Handheld gaming consoles could be required to have replaceable batteries by 2027, under a new European Union law. Currently available devices like the Steam Deck, Nintendo Switch, and Asus Rog Ally won’t be affected, but any upcoming iterations of the same would be forced to be redesigned in a way that will allow users to remove and replace portable batteries using commercially available tools. First reported by Eurogamer, the Council of the European Union adopted a new regulation that aims to regulate the entire life cycle of batteries, going from production to reuse to recycling, so it remains ‘safe, sustainable, and competitive.’
The regulation ties back to the right-to-repair power for end-users, where instead of having to take a defective battery to a service centre, one could easily replace it at home without having to rely on specialised tools — unless they’re included with the product, free of charge. While it’s true that companies could push back against the regulation, the four-year-long period gives them sufficient time to adapt and redesign their products’ internals so they can house a removable battery. Manufacturers would also be required to include a detailed manual and safety instructions to help users with easy removal. Bear in mind, this only applies to devices sold within the EU and paves the way for zero-emission modes of transportation since ‘batteries are key to the decarbonisation process.’
While the document never explicitly mentioned handheld gaming devices, in a statement to Overkill, an EU source revealed that it will be covered under the same regulation. The proposal might still face heavy opposition from companies who would prefer gatekeeping their services so they can make more money.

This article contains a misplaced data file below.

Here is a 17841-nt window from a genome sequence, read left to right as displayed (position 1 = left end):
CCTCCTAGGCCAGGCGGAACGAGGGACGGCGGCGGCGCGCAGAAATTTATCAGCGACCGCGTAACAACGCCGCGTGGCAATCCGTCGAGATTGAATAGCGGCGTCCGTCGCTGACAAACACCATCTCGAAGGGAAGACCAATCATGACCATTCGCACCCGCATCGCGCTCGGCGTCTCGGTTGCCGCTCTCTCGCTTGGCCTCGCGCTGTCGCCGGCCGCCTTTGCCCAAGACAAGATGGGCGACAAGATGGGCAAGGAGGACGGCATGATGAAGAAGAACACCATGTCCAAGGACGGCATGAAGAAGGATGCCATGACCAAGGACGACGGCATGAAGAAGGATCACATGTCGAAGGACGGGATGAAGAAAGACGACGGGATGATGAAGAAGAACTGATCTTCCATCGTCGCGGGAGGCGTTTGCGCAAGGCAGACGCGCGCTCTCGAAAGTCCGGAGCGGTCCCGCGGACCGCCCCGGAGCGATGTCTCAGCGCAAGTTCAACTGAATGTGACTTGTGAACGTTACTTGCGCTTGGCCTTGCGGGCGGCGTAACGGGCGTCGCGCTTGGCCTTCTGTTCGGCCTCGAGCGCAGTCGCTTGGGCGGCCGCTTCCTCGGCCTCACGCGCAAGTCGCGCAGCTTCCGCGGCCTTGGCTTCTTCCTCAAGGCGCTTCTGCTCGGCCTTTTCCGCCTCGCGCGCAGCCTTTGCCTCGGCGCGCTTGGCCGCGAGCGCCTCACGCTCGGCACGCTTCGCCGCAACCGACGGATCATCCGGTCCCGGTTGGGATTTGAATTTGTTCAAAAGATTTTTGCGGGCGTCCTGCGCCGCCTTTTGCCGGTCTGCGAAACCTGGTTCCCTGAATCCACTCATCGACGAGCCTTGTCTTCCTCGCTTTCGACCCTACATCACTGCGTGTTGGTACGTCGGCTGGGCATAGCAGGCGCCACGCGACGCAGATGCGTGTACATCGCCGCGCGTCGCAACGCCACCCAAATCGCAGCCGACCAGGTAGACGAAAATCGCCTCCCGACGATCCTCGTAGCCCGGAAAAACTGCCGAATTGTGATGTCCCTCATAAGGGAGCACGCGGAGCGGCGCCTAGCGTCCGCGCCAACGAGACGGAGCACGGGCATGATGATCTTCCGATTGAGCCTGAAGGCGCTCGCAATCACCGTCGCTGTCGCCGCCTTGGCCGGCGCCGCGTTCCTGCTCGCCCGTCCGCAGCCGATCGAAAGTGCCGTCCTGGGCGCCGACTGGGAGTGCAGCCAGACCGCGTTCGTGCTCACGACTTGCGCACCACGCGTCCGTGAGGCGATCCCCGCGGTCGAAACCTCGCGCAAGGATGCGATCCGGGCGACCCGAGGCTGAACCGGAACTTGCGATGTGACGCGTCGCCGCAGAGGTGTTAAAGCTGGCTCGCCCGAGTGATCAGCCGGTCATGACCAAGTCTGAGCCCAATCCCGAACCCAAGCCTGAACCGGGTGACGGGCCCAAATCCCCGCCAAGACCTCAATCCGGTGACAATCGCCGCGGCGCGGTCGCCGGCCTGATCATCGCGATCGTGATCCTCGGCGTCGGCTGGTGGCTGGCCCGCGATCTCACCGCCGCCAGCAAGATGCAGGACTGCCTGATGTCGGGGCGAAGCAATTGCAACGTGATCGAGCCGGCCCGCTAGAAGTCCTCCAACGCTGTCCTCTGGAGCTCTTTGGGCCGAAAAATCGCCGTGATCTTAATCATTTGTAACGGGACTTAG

For now, it’s unclear when Nintendo will be releasing a successor to the Switch, and if so, whether these proposed rules would affect them. A report in May suggested that the Japanese gaming giant won’t be releasing a new console at least until April 2024. Rumours of a Switch Pro were floating around for a while, though that seems to have died down. Regardless, the need for a new Nintendo gaming system hasn’t been more apparent since The Legend of Zelda: Tears of the Kingdom’s release, where the Switch has been struggling to provide smooth framerates.
Meanwhile, the Steam Deck and the Rog Ally are fairly new, with Valve nowhere close to considering a new iteration for the former. Other companies entering the handheld market include Sony PlayStation, which revealed Project Q, a device that lets your stream games from the PS5 console via Remote Play or Wi-Fi. It comes with an 8-inch 1080p LCD screen in the centre, supported on either side by buttons and analogue sticks reminiscent of a DualSense controller.